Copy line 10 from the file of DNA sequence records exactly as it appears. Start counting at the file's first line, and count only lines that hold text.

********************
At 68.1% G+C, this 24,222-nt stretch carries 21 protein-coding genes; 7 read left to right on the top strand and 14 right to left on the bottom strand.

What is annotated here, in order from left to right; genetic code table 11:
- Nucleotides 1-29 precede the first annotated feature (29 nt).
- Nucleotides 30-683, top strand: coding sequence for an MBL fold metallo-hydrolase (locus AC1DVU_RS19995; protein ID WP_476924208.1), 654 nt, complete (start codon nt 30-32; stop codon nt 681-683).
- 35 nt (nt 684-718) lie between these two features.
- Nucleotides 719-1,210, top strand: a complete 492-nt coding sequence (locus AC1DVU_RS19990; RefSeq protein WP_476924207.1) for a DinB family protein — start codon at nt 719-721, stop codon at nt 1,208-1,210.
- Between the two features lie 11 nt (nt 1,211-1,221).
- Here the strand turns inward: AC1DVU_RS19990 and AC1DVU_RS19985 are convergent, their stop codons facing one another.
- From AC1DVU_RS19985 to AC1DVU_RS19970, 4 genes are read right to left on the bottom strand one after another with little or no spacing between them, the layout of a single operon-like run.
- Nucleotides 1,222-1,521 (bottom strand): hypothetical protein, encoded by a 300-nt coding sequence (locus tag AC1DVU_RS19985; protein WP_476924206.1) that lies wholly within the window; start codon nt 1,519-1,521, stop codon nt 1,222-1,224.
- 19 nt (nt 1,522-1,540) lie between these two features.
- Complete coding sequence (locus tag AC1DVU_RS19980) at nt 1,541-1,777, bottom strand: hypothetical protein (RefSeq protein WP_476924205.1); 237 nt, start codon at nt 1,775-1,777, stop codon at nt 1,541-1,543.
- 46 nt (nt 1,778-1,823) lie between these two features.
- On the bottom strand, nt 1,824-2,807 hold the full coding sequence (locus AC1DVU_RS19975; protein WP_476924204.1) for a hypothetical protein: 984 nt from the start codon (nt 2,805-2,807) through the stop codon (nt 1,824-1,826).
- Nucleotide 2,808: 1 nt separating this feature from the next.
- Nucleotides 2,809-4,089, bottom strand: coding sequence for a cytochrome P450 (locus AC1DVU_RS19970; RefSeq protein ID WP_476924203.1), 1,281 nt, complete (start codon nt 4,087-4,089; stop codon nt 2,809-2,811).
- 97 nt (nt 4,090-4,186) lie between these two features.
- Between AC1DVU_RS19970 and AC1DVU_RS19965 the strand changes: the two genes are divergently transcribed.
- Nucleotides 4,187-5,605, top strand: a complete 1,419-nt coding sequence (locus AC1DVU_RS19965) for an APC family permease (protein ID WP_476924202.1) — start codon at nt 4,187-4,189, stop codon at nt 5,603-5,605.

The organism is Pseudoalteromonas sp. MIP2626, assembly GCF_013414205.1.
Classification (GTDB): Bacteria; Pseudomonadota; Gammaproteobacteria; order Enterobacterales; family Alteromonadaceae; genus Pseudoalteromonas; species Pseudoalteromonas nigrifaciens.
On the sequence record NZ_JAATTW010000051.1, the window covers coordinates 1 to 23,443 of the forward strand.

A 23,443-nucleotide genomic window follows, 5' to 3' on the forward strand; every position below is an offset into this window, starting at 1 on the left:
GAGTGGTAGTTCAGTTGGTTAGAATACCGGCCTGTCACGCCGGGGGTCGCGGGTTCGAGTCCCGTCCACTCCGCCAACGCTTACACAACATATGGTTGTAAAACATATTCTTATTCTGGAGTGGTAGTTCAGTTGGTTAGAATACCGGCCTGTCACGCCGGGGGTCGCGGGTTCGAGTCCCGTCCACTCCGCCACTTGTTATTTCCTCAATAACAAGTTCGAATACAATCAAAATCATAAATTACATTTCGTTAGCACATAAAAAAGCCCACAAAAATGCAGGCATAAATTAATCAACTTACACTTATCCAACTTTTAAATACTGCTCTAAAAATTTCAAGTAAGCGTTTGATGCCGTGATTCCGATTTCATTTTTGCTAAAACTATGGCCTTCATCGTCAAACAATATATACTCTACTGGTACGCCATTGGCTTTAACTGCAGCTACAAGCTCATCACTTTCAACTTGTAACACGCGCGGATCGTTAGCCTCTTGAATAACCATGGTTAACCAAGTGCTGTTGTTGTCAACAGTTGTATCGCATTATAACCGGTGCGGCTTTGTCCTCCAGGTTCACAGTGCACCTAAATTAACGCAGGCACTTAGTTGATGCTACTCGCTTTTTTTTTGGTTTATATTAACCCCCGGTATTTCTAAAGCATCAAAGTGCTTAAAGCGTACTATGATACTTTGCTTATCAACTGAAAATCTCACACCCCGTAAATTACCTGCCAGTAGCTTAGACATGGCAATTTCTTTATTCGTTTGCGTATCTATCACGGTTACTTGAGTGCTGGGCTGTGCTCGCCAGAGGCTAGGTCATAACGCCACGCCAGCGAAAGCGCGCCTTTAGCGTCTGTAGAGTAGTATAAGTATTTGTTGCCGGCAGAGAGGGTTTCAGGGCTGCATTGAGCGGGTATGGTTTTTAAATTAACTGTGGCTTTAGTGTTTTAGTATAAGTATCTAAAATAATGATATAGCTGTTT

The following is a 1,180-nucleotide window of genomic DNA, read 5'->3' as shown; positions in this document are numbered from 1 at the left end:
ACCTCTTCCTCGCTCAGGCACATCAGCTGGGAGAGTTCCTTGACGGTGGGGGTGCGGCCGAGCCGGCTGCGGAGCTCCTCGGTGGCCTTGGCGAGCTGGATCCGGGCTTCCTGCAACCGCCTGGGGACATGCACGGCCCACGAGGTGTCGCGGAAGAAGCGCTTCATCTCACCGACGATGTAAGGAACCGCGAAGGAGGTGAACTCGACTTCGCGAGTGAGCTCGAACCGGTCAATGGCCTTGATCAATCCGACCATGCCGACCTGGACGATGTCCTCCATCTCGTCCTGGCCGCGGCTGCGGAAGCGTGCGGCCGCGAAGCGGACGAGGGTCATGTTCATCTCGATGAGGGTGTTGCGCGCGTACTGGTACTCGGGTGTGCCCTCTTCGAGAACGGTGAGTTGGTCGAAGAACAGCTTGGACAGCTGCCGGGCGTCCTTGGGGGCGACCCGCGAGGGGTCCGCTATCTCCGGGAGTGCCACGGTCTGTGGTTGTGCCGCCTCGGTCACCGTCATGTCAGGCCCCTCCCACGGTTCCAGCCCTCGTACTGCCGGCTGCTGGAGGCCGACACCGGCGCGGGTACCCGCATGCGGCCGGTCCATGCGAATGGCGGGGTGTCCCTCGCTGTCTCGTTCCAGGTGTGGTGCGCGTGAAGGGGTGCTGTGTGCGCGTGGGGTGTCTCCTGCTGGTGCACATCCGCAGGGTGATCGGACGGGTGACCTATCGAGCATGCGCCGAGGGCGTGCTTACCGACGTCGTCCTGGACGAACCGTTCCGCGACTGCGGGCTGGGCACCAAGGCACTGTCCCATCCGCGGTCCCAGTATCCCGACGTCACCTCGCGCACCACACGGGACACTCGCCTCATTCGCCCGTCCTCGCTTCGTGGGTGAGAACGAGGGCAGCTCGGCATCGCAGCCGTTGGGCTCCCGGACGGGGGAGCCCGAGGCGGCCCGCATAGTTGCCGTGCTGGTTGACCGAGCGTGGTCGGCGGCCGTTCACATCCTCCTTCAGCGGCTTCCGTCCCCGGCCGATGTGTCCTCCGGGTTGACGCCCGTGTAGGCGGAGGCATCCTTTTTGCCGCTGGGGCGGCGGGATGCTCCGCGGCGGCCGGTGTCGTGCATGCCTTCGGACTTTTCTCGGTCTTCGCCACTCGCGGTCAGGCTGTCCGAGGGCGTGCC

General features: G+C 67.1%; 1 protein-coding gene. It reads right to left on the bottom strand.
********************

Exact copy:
- Nucleotides 1,222-1,521 (bottom strand): hypothetical protein, encoded by a 300-nt coding sequence (locus tag AC1DVU_RS19985; protein WP_476924206.1) that lies wholly within the window; start codon nt 1,519-1,521, stop codon nt 1,222-1,224.